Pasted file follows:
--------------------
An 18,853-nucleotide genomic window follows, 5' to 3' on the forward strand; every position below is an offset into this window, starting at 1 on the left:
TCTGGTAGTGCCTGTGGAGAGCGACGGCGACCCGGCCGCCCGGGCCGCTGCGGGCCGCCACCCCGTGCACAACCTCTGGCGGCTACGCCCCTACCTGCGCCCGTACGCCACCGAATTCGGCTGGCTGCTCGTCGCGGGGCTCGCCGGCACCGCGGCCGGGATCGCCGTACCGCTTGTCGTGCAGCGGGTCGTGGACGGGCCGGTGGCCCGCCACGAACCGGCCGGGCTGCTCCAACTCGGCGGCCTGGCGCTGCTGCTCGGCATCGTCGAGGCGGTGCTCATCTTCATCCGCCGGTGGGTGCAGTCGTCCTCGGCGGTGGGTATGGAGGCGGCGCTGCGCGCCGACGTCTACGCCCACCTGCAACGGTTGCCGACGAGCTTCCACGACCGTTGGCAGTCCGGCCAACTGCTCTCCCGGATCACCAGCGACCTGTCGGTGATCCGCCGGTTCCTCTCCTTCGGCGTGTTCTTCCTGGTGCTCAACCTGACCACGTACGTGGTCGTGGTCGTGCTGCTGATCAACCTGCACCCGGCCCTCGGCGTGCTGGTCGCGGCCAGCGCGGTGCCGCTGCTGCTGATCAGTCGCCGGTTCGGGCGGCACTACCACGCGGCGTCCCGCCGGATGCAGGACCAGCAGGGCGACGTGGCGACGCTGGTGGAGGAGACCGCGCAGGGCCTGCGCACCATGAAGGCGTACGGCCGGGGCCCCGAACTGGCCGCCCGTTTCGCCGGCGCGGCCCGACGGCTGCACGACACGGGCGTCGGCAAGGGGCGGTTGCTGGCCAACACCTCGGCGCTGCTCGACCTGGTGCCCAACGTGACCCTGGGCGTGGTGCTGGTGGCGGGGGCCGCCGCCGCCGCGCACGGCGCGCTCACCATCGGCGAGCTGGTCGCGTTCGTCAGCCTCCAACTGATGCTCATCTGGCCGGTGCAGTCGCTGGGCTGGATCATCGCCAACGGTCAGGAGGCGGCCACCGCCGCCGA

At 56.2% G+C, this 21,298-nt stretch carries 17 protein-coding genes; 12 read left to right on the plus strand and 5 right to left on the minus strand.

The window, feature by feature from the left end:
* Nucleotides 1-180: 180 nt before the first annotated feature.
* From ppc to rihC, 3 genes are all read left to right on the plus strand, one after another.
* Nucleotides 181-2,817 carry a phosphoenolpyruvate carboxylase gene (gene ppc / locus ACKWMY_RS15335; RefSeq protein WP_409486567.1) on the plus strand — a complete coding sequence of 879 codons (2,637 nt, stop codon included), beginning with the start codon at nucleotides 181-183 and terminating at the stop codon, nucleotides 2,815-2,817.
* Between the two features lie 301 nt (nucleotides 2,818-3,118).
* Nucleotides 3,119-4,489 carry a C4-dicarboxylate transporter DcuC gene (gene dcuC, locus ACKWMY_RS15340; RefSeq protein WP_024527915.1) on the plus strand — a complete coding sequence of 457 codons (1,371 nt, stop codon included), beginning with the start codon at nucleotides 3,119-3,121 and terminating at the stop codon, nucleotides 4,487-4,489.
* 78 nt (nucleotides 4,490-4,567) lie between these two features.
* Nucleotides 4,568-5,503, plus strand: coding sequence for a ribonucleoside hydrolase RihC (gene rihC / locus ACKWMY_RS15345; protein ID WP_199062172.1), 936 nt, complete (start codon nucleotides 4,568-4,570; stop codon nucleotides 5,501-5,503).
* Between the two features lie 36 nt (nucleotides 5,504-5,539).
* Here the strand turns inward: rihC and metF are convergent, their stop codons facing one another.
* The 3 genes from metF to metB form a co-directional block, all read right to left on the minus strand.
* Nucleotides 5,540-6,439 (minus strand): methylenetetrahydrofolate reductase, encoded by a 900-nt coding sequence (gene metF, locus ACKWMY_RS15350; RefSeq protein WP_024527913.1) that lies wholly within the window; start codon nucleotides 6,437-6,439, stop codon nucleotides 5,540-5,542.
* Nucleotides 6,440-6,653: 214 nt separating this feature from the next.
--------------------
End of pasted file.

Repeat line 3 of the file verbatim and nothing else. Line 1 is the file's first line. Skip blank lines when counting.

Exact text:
At 56.2% G+C, this 21,298-nt stretch carries 17 protein-coding genes; 12 read left to right on the plus strand and 5 right to left on the minus strand.